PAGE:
Don’t mock Josh Hawley’s masculinity — even if you really, really want to

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El senador John Hawley es el único senador que votó en contra del proyecto de ley contra los delitos de odio el jueves. (POOL/AFP via Getty Images)
El senador John Hawley es el único senador que votó en contra del proyecto de ley contra los delitos de odio el jueves. (POOL/AFP via Getty Images)

“More and more men are withdrawing into the enclave of idleness, and pornography, and video games,” Missouri Senator Josh Hawley lamented in his keynote address at the National Conservatism Conference in Orlando earlier today. He blamed this male withdrawal on leftists, who he says, “want to define traditional masculinity as toxic.”

On social media, the response to Hawley’s silly fear of video games and porn was swift and biting. One tweeter suggested Hawley himself has a large collection of porn and video games. Another sneered at the idea that Hawley was any kind of expert on masculinity. A tweet mocking Hawley’s chest size was shared numerous times. People suggested Hawley was still living in his parent’s basement. Some attacked him using misogynist slurs.

Social media is a race to the basement and below, so it’s not a surprise that people responded to Hawley’s nonsensical provocations with vitriol. But the form that vitriol took is telling. Progressives rightly mock Hawley for his narrow, hidebound embrace of toxic masculinity. But mocking him in this way just shows that hidebound masculinity still has a broad appeal — even, unfortunately, to progressives.

Hawley’s vision of masculinity is familiar, not just from Republican’s overheated rhetoric, but from Superman, James Bond, and many a Hollywood screen. He defines the “traditional masculine virtues” as “courage, and independence, and assertiveness.” He trumpets male “responsibility,” and encourages men to “discipline your passions and sacrifice in the service of others.” Men are strong; men don’t complain; men are powerful. All of which sounds good! Who wouldn’t want to be that man, righting wrongs and making America great?

The problem is that no man is Superman or James Bond, and not just because most guys aren’t built like Henry Cavill or Daniel Craig. Hawley claims he’s helping men by defending traditional masculinity. But does it really help men to be told that they have failed to achieve masculinity if they watch porn, or play video games, or can’t find a job?

Hawley spends a lot of time praising marriage and fatherhood. He says that we need men to enter into “the covenant of marriage” and father children in order to contribute to “strong and healthy manhood.” That doesn’t leave much space for men who don’t want to get married, or don’t want children, or who are gay or trans. (Hawley is no friend of marriage equality.)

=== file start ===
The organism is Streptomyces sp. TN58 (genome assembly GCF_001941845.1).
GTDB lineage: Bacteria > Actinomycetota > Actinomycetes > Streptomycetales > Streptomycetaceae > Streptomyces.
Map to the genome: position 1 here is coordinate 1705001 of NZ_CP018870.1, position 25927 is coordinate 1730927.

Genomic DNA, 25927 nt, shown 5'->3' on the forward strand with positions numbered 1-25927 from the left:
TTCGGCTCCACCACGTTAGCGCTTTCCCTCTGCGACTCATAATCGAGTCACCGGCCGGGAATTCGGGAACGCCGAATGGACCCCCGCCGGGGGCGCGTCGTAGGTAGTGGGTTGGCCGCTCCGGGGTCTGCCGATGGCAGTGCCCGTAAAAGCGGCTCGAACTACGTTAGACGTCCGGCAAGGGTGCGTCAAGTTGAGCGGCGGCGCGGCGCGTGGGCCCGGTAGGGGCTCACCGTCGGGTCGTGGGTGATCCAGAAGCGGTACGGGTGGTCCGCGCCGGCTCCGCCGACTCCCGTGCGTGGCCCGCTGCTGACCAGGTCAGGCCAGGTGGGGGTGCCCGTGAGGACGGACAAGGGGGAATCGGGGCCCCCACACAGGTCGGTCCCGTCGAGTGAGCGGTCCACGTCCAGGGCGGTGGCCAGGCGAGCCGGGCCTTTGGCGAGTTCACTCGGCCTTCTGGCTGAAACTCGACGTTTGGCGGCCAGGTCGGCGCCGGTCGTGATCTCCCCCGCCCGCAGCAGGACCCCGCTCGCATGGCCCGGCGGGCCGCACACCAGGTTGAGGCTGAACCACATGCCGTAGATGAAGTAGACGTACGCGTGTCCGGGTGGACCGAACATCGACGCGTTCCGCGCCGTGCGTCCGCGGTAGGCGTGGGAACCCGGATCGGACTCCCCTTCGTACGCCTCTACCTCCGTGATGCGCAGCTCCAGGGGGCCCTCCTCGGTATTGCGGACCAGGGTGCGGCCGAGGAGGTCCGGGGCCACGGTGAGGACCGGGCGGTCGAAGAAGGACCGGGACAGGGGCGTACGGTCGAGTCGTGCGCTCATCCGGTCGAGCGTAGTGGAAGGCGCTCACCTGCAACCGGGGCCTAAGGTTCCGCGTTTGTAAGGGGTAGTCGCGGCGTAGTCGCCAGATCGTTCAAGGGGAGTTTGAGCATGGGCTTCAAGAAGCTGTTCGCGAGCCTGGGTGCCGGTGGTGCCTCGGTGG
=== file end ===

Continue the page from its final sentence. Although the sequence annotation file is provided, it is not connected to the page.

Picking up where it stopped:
Hawley also says he is concerned about male depression. But many medical professionals believe that men are unwilling to tell doctors they are depressed because of the very patriarchal ideals of strength and stoicism that Hawley is promoting.

And it’s not just men who are harmed by narrow masculine ideals. In his speech, Hawley trumpets strong masculinity in order to kick trans people, who he fumes are “trying to destroy women’s sports.” He also blames immigrants for the destruction of working-class male pride. And his natalist paranoia about declining birth rates has obvious links to the right’s ongoing attack on reproductive healthcare. Traditional masculinity is a stick with which to belabor not just video game-playing men, but women, LGBT people, immigrants, disabled people, and anyone who isn’t Hawley’s ideal strong, self-sufficient white guy.

Masculinity is so useful as a weapon that it’s tempting to seize it for oneself. When someone like Hawley claims to stand for true, traditional, vigorous, forceful masculine virtue, everyone wants to blow a raspberry and shout, “You’re no brawny stevedore Superman yourself, you Ivy League-educated poseur!” We all want to share pictures of Hawley and make disparaging remarks about how his physique is not that of Daniel Craig or Henry Cavill. We want to point out that paranoid whining about the left is not exactly in line with the stoic ideals of virtue he claims to be touting.

But you don’t rob patriarchy of its power by mocking people for failing to be ideal patriarchs. When you police Hawley’s masculinity and find it wanting, you just buttress a culture in which policing people’s gender is acceptable, cool, funny, and virtuous. “The master’s tools will never dismantle the master’s house,” Audre Lorde said. You can’t oppose a reactionary masculinity by mocking people for failing to live up to a reactionary masculinity.

Josh Hawley doesn’t fulfill his own ideals of virtuous, untrammeled masculinity. That’s because no one fulfills those ideals. They aren’t meant to be fulfilled. They’re meant to be used as a lever to shame and cajole people into obedience, fear, and hate. Whether Hawley is a bad masculine manly man by his own standards is irrelevant. What is relevant is that those standards themselves are malignant and dangerous. Don’t let Hawley trick you into using them.

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